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MEC spending for private cellular networks to reach $5.8b

New research from global technology intelligence firm ABI Research has found that the revenue for Multi Access Edge Compute (MEC) deployments for private cellular networks will reach USD$5.8 billion by 2030.

The report says so-called non-carpeted verticals like Manufacturing, Logistics Energy Generation, Logistics, and Healthcare show particular interest in MEC deployments.

ABI Research senior analyst for enterprise connectivity and 5G markets, Leo Gergs, says these numbers highlight great momentum for distributed computing within private networks.

"Distributed computing offers great advantages to enterprise owners and operators of private networks, both from a commercial as well as from a technical point of view. As distributed computing allows the processing of payloads at different locations within the private networks, it reduces the strain on the cellular network core and therefore enables a smoother network performance," he says.

"Furthermore, in fully digitized enterprises, data will be generated in all possible different locations of the respective site. Distributed computing allows data to be processed much closer to their origin. By reducing the transmission data between the place of origin and the place of processing, distributed computing drives down end-to-end latency, as any avoidable data transmit will be scrapped."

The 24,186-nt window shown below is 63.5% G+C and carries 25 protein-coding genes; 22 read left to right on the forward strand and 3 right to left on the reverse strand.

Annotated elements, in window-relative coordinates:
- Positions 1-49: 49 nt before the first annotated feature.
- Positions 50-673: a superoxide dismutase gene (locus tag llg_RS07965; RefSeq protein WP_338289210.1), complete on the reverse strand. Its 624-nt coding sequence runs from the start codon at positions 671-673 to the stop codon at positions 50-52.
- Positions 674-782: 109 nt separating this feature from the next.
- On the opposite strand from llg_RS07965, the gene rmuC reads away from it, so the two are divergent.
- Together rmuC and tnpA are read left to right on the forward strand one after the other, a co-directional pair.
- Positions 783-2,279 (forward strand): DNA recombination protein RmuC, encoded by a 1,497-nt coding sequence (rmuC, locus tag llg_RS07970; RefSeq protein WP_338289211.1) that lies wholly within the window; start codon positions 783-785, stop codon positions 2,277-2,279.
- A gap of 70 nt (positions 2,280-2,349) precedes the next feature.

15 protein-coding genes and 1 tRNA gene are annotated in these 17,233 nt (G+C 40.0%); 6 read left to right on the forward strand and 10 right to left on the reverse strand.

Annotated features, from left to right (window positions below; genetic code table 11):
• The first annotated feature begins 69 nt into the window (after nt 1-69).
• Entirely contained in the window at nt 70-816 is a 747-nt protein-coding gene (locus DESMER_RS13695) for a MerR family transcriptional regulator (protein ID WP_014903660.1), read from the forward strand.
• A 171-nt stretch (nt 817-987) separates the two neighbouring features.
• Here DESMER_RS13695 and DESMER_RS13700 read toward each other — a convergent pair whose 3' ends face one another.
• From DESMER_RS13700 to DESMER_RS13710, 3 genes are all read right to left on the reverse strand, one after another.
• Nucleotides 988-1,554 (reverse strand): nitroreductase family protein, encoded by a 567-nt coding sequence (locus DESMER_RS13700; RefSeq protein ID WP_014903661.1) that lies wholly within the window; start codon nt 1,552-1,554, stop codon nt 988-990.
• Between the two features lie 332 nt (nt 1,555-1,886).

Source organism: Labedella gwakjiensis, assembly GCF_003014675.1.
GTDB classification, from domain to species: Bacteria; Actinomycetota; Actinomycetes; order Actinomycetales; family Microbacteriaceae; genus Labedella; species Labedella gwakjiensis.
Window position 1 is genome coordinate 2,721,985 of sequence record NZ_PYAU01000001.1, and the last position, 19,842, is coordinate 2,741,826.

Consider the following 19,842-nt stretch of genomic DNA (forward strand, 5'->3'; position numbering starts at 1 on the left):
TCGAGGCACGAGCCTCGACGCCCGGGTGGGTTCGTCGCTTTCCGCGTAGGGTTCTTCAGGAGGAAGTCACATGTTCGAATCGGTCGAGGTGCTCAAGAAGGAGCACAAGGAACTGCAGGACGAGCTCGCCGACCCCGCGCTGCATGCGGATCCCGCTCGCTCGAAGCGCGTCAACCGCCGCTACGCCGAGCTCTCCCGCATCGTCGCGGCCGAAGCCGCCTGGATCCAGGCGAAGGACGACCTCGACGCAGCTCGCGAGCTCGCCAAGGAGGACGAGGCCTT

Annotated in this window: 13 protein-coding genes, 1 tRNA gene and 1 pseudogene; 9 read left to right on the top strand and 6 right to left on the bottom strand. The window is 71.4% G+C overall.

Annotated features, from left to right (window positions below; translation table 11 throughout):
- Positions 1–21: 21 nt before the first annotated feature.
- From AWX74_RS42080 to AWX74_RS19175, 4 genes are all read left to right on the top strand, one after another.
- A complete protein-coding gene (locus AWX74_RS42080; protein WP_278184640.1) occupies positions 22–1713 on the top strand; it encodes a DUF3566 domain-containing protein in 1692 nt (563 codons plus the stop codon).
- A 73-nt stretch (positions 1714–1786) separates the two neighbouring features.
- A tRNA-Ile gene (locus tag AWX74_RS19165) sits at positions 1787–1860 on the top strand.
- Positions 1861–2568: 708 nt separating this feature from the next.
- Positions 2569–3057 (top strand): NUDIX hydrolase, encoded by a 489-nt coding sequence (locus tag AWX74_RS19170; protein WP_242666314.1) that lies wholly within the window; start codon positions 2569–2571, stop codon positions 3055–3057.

ABI Research says from a commercial point of view, distributed computing will allow for more economical network deployments and remove one of the biggest barriers to entry for enterprises considering deploying a private network.

It says distributed computing allows the offloading of certain processing capabilities to existing public infrastructure (e.g., a hyperscaler cloud), lowering the total cost of ownership (TCO) by reducing the amount of dedicated infrastructure needed.

However, ABI Research says a certain level of dedicated infrastructure will always need to be deployed to preserve the integrity of each enterprise network.

"Enterprises often transmit highly sensitive data - think about the condition of production assets, the conditions of a mine or the remote operation of cranes, for example," says Leo Gergs.

"No enterprise owner is prepared to see this kind of data leaving the respective premises. As such, suppliers need to ensure that user plane data can always remain on-premises."

As the distributed computing opportunity is vast, it will likely be the next wave of competition and innovation.

"The spheres of influence are not yet set in stone, and the next few years will be pivotal for many established and new companies," concludes Gergs.

These findings are from ABI Research's Distributed Computing in Private Networks application analysis report. This research is part of the company's Distributed - Edge Computing research service, including research, data, and analyst insights.

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